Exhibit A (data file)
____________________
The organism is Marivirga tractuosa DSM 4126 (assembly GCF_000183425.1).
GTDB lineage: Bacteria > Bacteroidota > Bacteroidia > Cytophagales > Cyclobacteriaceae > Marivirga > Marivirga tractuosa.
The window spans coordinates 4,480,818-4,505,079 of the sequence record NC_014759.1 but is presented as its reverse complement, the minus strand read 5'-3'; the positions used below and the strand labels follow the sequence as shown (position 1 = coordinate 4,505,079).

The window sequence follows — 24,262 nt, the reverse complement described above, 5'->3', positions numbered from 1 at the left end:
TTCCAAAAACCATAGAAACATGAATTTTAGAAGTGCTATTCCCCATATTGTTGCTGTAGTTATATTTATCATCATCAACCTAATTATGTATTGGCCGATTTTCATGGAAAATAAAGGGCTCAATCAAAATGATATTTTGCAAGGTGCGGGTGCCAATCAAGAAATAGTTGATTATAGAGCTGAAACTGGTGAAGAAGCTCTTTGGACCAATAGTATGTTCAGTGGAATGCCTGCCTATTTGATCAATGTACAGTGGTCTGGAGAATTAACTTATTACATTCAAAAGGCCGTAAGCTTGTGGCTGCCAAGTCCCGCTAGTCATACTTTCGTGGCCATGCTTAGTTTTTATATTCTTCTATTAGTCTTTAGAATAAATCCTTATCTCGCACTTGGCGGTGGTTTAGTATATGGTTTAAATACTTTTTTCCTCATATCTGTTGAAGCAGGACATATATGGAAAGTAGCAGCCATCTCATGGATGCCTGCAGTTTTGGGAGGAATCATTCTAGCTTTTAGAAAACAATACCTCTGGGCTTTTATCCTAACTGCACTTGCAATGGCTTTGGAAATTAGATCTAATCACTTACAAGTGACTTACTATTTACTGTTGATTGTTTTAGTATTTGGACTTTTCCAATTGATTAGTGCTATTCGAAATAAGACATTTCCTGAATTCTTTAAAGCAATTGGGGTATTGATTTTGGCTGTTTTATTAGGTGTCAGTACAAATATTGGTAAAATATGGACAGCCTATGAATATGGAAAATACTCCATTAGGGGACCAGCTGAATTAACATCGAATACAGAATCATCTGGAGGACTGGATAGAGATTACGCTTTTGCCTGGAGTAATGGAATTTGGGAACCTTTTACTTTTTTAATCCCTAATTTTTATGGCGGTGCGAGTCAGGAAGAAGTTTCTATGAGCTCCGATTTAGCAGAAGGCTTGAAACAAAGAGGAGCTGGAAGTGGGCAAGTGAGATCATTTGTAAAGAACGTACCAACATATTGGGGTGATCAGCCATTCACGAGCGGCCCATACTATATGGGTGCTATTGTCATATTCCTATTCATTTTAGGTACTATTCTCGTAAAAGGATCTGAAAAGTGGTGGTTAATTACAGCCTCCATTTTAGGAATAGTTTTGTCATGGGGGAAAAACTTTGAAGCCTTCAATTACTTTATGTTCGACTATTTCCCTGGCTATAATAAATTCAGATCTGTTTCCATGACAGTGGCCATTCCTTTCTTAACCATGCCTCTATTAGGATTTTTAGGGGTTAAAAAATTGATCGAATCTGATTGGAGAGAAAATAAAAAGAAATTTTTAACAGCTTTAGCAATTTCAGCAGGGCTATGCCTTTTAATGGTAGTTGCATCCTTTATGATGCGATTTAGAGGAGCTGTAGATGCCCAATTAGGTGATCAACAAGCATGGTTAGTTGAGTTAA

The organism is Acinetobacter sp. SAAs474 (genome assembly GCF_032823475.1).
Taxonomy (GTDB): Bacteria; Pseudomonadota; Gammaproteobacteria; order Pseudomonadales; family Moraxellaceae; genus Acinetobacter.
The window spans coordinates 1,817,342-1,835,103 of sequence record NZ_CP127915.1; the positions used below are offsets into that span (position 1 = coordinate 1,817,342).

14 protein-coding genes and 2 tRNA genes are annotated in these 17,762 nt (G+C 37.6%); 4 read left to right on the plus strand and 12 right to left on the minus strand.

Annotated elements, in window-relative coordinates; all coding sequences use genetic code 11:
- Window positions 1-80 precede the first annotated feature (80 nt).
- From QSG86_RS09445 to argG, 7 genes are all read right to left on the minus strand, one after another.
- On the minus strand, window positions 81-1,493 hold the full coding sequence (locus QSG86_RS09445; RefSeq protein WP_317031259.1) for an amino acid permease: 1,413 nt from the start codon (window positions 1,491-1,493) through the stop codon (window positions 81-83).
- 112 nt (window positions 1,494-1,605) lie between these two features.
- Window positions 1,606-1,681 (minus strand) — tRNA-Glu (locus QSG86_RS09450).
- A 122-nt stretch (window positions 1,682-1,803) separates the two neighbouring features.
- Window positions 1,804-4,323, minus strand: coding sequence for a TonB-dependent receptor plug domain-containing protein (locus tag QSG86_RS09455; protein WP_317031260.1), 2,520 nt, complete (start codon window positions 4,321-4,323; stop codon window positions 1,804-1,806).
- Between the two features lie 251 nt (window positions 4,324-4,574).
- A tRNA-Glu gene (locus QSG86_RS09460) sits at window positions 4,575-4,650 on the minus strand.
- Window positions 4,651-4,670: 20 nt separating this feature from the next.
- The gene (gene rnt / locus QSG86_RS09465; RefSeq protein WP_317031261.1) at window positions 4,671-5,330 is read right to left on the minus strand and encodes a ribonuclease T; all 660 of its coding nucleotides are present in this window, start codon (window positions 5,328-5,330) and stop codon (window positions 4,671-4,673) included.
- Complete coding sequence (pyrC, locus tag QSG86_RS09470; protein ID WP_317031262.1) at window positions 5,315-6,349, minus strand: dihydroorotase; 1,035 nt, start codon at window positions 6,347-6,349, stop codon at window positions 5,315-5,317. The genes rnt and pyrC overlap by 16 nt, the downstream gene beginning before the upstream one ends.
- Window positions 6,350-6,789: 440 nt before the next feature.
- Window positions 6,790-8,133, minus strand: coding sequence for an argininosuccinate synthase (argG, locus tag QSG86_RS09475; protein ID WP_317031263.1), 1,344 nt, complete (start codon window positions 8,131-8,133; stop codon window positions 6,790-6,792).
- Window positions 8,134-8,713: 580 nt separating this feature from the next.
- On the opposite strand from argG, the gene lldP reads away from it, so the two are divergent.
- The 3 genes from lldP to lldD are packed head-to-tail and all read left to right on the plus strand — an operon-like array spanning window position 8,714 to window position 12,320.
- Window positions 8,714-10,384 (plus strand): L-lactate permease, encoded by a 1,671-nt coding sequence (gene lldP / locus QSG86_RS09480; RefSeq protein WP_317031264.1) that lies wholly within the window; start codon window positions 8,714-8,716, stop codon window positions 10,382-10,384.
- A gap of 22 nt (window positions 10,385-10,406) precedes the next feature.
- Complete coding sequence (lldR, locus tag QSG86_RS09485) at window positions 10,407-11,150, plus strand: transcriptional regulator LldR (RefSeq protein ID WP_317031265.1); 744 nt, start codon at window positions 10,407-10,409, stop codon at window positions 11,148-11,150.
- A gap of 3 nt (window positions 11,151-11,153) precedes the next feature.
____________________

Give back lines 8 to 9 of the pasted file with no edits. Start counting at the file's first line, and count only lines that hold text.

The window spans coordinates 1,817,342-1,835,103 of sequence record NZ_CP127915.1; the positions used below are offsets into that span (position 1 = coordinate 1,817,342).

14 protein-coding genes and 2 tRNA genes are annotated in these 17,762 nt (G+C 37.6%); 4 read left to right on the plus strand and 12 right to left on the minus strand.